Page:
Thirdly, while the problem is not one of leaseholders’ making, it also cannot be right that the costs of addressing these issues fall solely on taxpayers, many of whom are not themselves homeowners and can only dream of getting on the housing ladder. The Government have always expected the industry to contribute towards these costs, and some have done so. Today, I am announcing that we will introduce a gateway 2 developer levy, which will be implemented through the forthcoming Building Safety Bill. The proposed levy will be targeted and will apply only when developers seek permission to develop certain high-rise buildings in England, helping to ensure that the industry takes collective responsibility for historical building safety defects. In introducing the levy, we will continue to ensure that the homes our country needs get built and that our small and medium-sized builders are protected.
In addition, a new tax will be introduced for the UK residential property development sector in 2022. This will raise at least £2 billion over a decade to help to pay for cladding remediation costs. The tax will ensure that the largest property developers make a fair contribution to the remediation programme in relation to the money they make from residential property, reflecting the benefit that they will derive from restoring confidence to the UK housing market. The Government will consult on the policy design in due course.
Fourthly, I know there are many people across the country who are concerned about the safety of their home. In the actions we have taken and those we take today, we have already very clearly prioritised public safety. However, it is also important that we put the risk of a fire, and in particular the risk of a fatal fire, in context—it is low. Last year, the number of people who died in fires in blocks of flats over 11 metres was 10—an all-time low—and fire-related fatalities in dwellings in England have fallen by 29% over the past decade. By way of comparison, more than 1,700 fatalities were reported on our roads in 2019.
Of course, any death is one too many, and the tragedy of Grenfell Tower lingers with us and demands action. That is why it is right that we address safety issues where they exist and are a threat to life, but we must do so proportionately, guided at all times by expert advice. That is the approach that we are taking through the Building Safety Bill, the new building safety regulator, the Fire Safety Bill and the new national regulator for construction products, which I announced in January. I am determined that we will have a world-class building safety regime.
We need everyone to follow this sensible, proportionate approach so that this part of the housing market can move forward and homeowners are not disproportionately impacted. The Royal Institution of Chartered Surveyors has consulted on new guidance for valuers on when an EWS1 form should be required. The Government endorse its work to ensure that assessors have a stronger basis on which to make good, proportionate judgments about valuation risk. Lenders have welcomed the progress on that guidance, which will help to ensure that more than half a million leaseholders in blocks of flats over 11 metres will not need a separate EWS1 assessment to get a mortgage. That builds on the interventions we have already made to create and train many more assessors, and we are doing more so that they can access professional indemnity insurance to get on with the job.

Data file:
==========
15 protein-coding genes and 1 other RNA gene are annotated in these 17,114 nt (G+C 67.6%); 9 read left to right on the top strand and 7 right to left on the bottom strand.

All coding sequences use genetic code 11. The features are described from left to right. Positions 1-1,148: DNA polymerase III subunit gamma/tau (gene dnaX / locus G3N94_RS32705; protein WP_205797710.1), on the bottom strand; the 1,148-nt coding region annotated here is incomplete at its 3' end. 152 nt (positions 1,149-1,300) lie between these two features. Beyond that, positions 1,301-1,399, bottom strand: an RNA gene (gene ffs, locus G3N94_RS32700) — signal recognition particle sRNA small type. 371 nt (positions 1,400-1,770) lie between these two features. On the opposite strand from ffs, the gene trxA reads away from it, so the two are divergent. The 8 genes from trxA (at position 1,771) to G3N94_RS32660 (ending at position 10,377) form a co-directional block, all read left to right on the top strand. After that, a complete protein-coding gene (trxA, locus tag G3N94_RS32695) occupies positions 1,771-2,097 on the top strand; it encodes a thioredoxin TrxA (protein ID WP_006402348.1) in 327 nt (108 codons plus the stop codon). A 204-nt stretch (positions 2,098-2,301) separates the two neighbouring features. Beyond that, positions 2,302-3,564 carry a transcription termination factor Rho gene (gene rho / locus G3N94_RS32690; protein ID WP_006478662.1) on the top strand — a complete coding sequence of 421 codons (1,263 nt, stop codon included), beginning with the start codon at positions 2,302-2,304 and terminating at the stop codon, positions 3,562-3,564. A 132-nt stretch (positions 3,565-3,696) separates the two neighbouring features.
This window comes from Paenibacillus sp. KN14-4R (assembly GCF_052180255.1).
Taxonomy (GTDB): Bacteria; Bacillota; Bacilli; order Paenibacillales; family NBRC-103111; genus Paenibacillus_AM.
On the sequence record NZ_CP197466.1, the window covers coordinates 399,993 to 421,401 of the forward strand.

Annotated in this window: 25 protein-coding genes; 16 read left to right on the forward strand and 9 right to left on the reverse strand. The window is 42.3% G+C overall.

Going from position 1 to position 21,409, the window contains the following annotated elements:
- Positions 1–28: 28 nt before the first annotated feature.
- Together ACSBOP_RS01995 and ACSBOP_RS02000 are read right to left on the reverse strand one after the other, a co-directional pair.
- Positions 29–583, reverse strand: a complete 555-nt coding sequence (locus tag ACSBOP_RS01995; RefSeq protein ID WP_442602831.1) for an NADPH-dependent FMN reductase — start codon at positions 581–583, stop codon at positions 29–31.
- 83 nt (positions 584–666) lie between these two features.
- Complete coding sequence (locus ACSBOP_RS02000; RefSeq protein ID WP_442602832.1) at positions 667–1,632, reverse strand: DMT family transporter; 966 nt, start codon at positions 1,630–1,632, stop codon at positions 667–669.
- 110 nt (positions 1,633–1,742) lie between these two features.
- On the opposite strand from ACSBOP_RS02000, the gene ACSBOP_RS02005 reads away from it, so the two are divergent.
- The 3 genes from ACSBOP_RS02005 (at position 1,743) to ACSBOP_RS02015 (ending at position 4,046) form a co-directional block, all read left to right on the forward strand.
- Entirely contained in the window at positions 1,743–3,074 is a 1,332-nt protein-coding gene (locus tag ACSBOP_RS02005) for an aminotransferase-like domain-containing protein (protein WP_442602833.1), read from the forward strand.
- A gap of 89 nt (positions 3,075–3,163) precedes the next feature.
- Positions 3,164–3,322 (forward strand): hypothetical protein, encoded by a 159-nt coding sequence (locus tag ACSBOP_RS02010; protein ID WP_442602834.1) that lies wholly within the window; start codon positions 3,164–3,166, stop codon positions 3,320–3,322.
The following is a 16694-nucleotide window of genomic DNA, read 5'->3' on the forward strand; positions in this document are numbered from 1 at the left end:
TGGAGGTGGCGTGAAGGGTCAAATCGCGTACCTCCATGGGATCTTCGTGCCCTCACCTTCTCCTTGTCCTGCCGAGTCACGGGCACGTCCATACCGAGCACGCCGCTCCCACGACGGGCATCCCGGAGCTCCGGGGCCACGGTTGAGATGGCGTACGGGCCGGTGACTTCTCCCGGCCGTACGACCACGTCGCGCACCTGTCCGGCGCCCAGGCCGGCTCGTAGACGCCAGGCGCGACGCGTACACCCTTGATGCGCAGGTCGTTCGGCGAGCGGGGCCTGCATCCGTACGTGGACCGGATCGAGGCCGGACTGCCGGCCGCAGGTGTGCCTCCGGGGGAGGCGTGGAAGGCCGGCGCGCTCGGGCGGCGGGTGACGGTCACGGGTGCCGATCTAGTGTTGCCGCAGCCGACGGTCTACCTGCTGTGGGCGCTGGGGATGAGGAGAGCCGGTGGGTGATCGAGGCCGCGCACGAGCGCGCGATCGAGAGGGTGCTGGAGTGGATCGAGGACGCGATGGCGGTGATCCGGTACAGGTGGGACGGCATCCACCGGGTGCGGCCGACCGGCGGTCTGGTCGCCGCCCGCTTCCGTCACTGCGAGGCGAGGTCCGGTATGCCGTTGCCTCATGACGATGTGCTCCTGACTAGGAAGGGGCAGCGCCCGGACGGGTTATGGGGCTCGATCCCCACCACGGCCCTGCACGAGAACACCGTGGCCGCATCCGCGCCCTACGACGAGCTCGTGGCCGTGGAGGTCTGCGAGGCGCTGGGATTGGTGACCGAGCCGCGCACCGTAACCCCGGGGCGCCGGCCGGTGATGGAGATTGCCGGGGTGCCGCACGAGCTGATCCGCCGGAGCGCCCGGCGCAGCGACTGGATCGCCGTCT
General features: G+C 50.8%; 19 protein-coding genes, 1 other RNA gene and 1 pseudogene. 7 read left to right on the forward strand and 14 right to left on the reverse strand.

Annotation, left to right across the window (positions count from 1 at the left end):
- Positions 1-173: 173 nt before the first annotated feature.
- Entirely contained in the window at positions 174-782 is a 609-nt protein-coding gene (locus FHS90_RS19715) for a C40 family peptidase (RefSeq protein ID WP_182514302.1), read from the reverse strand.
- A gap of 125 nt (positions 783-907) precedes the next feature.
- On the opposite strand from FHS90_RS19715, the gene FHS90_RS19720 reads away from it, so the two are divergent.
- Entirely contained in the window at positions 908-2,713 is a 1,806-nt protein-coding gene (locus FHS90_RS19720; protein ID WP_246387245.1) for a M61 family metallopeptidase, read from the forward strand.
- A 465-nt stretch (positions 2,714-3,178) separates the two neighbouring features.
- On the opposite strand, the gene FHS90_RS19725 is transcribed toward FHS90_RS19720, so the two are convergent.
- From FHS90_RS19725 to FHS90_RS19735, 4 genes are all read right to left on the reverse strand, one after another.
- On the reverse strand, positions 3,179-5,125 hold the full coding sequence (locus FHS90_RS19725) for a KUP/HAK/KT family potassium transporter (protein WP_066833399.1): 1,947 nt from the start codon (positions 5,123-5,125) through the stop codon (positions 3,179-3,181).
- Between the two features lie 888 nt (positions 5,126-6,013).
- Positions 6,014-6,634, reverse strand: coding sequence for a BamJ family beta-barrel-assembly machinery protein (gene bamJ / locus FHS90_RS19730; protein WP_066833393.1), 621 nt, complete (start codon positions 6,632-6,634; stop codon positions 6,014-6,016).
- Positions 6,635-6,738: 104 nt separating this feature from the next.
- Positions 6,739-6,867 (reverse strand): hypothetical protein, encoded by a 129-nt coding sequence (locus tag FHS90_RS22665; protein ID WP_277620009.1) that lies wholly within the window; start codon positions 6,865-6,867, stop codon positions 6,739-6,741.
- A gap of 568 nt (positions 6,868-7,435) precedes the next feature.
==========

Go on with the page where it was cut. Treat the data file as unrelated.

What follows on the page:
Today, in addition to providing certainty to leaseholders, we are providing confidence to lenders. Following discussions that my right hon. Friend the Chancellor and I have had with lenders, we expect all the major banks and building societies to strongly support today’s intervention, which will provide greater certainty to the market and help to restore the effective lending, purchasing and selling of properties as soon as possible.
Taken together, this exceptional intervention amounts to the largest-ever Government investment in building safety. We believe in homeownership, and today we firmly support the hundreds of thousands of homeowners who need our help now. I commend this statement to the House.
I thank the Secretary of State for advance sight of his statement. Buying a first home should be a dream come true, but for many it has been a nightmare for years. As a result of Government choices, three and a half years on from the Grenfell tragedy, in which 72 people lost their lives, hundreds of thousands of people are still trapped in unsafe homes and many more are unable to move. Today’s announcement is too late for too many. It is a repeat of undelivered promises and backtracks on the key one—that leaseholders should have no costs to pay.
The Chancellor said last March that